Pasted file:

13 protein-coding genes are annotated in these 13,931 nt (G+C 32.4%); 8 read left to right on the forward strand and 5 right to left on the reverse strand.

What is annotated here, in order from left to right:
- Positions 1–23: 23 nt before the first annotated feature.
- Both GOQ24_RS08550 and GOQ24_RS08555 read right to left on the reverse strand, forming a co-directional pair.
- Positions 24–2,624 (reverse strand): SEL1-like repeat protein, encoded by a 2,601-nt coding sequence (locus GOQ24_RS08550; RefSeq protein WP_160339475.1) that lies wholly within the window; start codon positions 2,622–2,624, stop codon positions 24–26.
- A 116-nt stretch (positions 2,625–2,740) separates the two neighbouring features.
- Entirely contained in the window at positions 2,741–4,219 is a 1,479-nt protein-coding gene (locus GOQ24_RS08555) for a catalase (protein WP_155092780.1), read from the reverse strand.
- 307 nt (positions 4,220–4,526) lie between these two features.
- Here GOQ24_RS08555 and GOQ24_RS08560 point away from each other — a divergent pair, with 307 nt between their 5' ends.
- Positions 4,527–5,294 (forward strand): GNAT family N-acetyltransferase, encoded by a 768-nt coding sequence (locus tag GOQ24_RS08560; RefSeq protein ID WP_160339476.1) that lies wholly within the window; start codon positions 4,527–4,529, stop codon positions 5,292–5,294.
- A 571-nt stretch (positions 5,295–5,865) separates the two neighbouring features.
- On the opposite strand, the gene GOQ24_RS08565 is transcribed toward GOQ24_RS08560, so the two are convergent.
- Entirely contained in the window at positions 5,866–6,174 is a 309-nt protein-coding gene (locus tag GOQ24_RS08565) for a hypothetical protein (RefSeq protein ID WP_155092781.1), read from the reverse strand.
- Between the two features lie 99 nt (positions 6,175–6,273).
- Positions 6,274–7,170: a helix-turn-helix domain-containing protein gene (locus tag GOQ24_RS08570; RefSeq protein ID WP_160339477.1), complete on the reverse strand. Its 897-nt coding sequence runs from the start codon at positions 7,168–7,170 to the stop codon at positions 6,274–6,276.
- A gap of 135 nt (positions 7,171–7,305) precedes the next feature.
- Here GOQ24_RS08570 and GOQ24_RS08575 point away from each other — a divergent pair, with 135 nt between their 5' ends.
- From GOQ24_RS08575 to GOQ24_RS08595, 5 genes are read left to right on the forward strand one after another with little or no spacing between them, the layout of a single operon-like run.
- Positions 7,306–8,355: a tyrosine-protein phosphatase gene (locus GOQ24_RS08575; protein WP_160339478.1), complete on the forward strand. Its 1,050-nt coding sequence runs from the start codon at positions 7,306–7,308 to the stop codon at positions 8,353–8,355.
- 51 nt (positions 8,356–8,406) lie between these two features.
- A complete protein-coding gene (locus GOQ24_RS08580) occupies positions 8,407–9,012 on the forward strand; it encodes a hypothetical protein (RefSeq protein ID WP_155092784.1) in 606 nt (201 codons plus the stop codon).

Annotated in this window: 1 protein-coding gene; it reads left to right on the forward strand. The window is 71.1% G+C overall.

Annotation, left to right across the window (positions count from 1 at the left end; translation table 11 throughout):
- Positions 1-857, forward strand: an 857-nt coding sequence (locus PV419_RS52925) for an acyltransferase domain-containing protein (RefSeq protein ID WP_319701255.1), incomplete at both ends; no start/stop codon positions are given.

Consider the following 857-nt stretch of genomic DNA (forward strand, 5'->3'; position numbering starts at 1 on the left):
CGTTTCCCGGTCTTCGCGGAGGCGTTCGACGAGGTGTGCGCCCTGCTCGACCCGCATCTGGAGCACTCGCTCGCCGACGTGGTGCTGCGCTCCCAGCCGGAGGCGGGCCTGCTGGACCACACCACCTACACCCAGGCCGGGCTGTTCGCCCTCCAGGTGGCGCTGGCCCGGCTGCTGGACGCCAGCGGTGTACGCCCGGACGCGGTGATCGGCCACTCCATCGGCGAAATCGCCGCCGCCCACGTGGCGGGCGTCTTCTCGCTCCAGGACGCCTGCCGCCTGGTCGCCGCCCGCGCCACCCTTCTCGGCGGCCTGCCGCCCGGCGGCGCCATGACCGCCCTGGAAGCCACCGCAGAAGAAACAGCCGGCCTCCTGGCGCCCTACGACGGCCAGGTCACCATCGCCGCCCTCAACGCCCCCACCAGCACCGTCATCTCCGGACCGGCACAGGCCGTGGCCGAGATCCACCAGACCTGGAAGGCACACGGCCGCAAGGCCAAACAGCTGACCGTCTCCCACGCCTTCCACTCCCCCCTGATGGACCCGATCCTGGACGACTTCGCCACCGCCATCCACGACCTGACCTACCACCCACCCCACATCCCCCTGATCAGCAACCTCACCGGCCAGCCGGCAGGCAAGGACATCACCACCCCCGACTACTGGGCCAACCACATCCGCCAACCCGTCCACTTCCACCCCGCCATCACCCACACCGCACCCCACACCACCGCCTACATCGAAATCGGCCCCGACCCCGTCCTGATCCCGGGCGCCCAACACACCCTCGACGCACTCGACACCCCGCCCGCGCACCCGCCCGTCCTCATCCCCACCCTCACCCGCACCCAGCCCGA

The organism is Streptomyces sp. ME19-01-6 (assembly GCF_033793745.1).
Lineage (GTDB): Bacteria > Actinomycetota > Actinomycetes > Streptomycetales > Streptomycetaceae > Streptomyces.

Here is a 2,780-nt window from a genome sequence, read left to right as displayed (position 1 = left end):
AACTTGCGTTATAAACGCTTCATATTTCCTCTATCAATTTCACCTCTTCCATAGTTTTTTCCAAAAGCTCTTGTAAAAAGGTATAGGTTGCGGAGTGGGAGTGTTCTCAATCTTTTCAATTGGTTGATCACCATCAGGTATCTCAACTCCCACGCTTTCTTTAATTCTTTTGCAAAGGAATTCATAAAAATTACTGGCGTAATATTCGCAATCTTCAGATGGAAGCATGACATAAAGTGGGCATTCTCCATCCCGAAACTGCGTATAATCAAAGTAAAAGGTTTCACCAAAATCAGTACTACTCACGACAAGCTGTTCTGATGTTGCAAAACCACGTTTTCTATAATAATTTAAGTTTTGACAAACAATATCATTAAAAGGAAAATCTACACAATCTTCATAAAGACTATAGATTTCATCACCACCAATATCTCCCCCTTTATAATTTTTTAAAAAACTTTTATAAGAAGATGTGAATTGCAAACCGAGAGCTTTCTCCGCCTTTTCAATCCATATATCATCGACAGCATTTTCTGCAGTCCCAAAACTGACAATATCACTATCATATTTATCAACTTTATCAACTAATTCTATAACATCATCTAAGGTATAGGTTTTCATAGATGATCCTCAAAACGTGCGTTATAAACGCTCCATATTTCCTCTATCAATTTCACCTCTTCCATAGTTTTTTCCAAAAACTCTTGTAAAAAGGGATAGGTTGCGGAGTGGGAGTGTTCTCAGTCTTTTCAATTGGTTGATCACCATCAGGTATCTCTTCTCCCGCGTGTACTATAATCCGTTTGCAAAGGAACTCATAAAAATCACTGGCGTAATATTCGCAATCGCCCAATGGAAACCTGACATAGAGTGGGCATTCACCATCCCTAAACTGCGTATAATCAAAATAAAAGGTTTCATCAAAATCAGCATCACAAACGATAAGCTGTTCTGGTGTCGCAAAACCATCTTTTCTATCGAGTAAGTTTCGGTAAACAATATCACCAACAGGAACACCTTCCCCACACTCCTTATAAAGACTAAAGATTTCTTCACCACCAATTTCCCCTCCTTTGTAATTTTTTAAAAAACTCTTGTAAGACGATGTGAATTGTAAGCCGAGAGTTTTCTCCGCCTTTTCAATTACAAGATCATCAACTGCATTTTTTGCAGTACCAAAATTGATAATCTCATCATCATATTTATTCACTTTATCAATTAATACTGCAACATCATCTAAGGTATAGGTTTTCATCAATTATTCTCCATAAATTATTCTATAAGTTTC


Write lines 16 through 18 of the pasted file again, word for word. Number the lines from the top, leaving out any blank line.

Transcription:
- A gap of 135 nt (positions 7,171–7,305) precedes the next feature.
- Here GOQ24_RS08570 and GOQ24_RS08575 point away from each other — a divergent pair, with 135 nt between their 5' ends.
- From GOQ24_RS08575 to GOQ24_RS08595, 5 genes are read left to right on the forward strand one after another with little or no spacing between them, the layout of a single operon-like run.